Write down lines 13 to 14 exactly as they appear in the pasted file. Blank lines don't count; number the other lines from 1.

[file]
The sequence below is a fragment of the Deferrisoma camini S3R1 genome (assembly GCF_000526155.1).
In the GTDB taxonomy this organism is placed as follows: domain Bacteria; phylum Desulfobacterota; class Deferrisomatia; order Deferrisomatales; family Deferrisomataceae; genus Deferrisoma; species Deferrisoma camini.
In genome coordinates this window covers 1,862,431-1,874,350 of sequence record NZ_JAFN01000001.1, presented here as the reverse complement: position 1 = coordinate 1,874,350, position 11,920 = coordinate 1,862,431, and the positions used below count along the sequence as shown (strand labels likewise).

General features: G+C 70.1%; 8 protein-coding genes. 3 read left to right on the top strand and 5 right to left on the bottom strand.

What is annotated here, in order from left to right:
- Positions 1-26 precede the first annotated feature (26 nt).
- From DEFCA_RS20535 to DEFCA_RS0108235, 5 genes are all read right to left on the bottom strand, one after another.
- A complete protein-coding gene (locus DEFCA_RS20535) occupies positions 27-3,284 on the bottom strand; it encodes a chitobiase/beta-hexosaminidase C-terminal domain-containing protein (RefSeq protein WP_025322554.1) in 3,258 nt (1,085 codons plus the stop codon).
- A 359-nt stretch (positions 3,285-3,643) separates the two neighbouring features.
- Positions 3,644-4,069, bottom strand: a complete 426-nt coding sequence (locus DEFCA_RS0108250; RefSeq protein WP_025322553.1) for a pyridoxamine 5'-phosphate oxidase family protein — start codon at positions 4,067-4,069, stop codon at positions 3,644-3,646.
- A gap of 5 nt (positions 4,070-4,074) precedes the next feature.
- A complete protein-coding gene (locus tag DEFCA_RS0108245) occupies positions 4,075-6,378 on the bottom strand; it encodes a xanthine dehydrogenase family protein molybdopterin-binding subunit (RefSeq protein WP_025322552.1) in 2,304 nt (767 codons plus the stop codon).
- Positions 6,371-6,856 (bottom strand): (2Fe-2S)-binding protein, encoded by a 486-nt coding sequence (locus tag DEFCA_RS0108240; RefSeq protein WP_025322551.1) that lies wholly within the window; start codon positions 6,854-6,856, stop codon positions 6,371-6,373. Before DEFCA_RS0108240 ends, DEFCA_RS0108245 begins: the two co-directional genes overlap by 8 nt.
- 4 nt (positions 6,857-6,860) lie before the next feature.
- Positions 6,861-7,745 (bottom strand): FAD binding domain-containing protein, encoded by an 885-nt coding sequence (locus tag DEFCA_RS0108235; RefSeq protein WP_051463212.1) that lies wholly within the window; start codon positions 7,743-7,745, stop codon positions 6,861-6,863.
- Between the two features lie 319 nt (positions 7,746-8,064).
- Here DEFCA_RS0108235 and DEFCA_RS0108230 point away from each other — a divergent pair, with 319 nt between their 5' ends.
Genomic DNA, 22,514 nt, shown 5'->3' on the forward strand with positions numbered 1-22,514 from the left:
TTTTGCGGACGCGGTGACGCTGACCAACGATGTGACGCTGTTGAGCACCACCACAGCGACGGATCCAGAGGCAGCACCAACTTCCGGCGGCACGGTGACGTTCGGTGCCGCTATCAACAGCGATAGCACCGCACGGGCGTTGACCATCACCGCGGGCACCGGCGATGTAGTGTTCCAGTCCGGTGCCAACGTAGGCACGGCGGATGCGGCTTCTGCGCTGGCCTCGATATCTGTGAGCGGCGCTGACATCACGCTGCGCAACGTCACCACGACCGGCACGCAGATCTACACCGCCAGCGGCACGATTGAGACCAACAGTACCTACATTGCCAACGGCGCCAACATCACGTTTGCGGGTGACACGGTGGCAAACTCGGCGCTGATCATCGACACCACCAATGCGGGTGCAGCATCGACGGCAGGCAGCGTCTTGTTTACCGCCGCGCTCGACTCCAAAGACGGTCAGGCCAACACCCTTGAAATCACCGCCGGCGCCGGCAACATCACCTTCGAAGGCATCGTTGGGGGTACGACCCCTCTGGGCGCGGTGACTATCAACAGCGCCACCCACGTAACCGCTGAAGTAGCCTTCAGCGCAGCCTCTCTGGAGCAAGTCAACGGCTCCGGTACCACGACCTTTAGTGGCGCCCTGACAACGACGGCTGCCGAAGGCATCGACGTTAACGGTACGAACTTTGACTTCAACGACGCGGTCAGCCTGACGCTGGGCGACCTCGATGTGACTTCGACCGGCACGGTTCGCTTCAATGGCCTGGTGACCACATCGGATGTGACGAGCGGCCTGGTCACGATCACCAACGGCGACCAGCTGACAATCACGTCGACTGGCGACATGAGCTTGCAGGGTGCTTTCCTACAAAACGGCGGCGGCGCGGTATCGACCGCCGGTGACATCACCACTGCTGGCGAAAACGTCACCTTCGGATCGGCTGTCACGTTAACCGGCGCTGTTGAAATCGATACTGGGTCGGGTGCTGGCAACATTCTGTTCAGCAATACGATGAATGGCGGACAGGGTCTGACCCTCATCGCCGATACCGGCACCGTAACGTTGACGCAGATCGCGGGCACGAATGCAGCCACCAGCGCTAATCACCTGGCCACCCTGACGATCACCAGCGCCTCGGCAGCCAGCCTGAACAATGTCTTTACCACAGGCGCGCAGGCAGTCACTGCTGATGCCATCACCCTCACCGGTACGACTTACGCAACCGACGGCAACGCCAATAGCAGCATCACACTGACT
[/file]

- Positions 6,371-6,856 (bottom strand): (2Fe-2S)-binding protein, encoded by a 486-nt coding sequence (locus tag DEFCA_RS0108240; RefSeq protein WP_025322551.1) that lies wholly within the window; start codon positions 6,854-6,856, stop codon positions 6,371-6,373. Before DEFCA_RS0108240 ends, DEFCA_RS0108245 begins: the two co-directional genes overlap by 8 nt.
- 4 nt (positions 6,857-6,860) lie before the next feature.